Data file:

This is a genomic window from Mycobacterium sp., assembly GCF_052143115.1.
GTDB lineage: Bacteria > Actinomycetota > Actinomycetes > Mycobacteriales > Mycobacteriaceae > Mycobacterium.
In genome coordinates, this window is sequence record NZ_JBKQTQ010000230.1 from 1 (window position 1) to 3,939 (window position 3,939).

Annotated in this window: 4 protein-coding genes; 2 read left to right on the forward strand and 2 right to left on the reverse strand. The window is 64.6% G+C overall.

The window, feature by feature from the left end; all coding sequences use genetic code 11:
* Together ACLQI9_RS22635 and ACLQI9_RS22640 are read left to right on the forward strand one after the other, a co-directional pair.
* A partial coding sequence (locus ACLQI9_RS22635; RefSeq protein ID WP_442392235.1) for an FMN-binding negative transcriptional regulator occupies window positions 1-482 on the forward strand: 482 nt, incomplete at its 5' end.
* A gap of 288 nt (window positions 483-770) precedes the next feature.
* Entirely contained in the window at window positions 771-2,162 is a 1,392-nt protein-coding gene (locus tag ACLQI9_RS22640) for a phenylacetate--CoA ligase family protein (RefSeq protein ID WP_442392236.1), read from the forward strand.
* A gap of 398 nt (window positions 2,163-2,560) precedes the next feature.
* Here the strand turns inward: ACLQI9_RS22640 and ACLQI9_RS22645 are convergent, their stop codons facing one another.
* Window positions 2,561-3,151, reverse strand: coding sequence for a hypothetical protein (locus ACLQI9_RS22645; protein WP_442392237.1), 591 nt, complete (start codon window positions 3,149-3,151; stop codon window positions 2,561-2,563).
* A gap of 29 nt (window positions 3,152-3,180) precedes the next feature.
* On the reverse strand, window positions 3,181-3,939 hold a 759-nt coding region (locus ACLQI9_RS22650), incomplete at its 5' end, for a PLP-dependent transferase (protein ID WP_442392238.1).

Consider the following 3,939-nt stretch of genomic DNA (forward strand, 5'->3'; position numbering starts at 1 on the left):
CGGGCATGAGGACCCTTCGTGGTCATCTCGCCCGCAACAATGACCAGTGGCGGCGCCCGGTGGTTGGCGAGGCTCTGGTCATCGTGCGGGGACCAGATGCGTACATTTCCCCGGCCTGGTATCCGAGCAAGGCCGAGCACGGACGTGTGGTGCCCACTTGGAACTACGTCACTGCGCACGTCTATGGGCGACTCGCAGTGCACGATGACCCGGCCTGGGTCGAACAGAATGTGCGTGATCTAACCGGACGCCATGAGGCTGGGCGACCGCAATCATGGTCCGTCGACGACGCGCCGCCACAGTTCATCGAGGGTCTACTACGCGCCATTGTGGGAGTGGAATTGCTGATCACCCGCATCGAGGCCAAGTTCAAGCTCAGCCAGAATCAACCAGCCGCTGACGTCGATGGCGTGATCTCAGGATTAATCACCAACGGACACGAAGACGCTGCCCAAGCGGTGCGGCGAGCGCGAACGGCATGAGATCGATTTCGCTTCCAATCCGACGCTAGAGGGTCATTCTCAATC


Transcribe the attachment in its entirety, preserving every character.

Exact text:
This is a genomic window from Mycobacterium sp., assembly GCF_052143115.1.
GTDB lineage: Bacteria > Actinomycetota > Actinomycetes > Mycobacteriales > Mycobacteriaceae > Mycobacterium.
In genome coordinates, this window is sequence record NZ_JBKQTQ010000230.1 from 1 (window position 1) to 3,939 (window position 3,939).

Annotated in this window: 4 protein-coding genes; 2 read left to right on the forward strand and 2 right to left on the reverse strand. The window is 64.6% G+C overall.

The window, feature by feature from the left end; all coding sequences use genetic code 11:
* Together ACLQI9_RS22635 and ACLQI9_RS22640 are read left to right on the forward strand one after the other, a co-directional pair.
* A partial coding sequence (locus ACLQI9_RS22635; RefSeq protein ID WP_442392235.1) for an FMN-binding negative transcriptional regulator occupies window positions 1-482 on the forward strand: 482 nt, incomplete at its 5' end.
* A gap of 288 nt (window positions 483-770) precedes the next feature.
* Entirely contained in the window at window positions 771-2,162 is a 1,392-nt protein-coding gene (locus tag ACLQI9_RS22640) for a phenylacetate--CoA ligase family protein (RefSeq protein ID WP_442392236.1), read from the forward strand.
* A gap of 398 nt (window positions 2,163-2,560) precedes the next feature.
* Here the strand turns inward: ACLQI9_RS22640 and ACLQI9_RS22645 are convergent, their stop codons facing one another.
* Window positions 2,561-3,151, reverse strand: coding sequence for a hypothetical protein (locus ACLQI9_RS22645; protein WP_442392237.1), 591 nt, complete (start codon window positions 3,149-3,151; stop codon window positions 2,561-2,563).
* A gap of 29 nt (window positions 3,152-3,180) precedes the next feature.
* On the reverse strand, window positions 3,181-3,939 hold a 759-nt coding region (locus ACLQI9_RS22650), incomplete at its 5' end, for a PLP-dependent transferase (protein ID WP_442392238.1).

Consider the following 3,939-nt stretch of genomic DNA (forward strand, 5'->3'; position numbering starts at 1 on the left):
CGGGCATGAGGACCCTTCGTGGTCATCTCGCCCGCAACAATGACCAGTGGCGGCGCCCGGTGGTTGGCGAGGCTCTGGTCATCGTGCGGGGACCAGATGCGTACATTTCCCCGGCCTGGTATCCGAGCAAGGCCGAGCACGGACGTGTGGTGCCCACTTGGAACTACGTCACTGCGCACGTCTATGGGCGACTCGCAGTGCACGATGACCCGGCCTGGGTCGAACAGAATGTGCGTGATCTAACCGGACGCCATGAGGCTGGGCGACCGCAATCATGGTCCGTCGACGACGCGCCGCCACAGTTCATCGAGGGTCTACTACGCGCCATTGTGGGAGTGGAATTGCTGATCACCCGCATCGAGGCCAAGTTCAAGCTCAGCCAGAATCAACCAGCCGCTGACGTCGATGGCGTGATCTCAGGATTAATCACCAACGGACACGAAGACGCTGCCCAAGCGGTGCGGCGAGCGCGAACGGCATGAGATCGATTTCGCTTCCAATCCGACGCTAGAGGGTCATTCTCAATC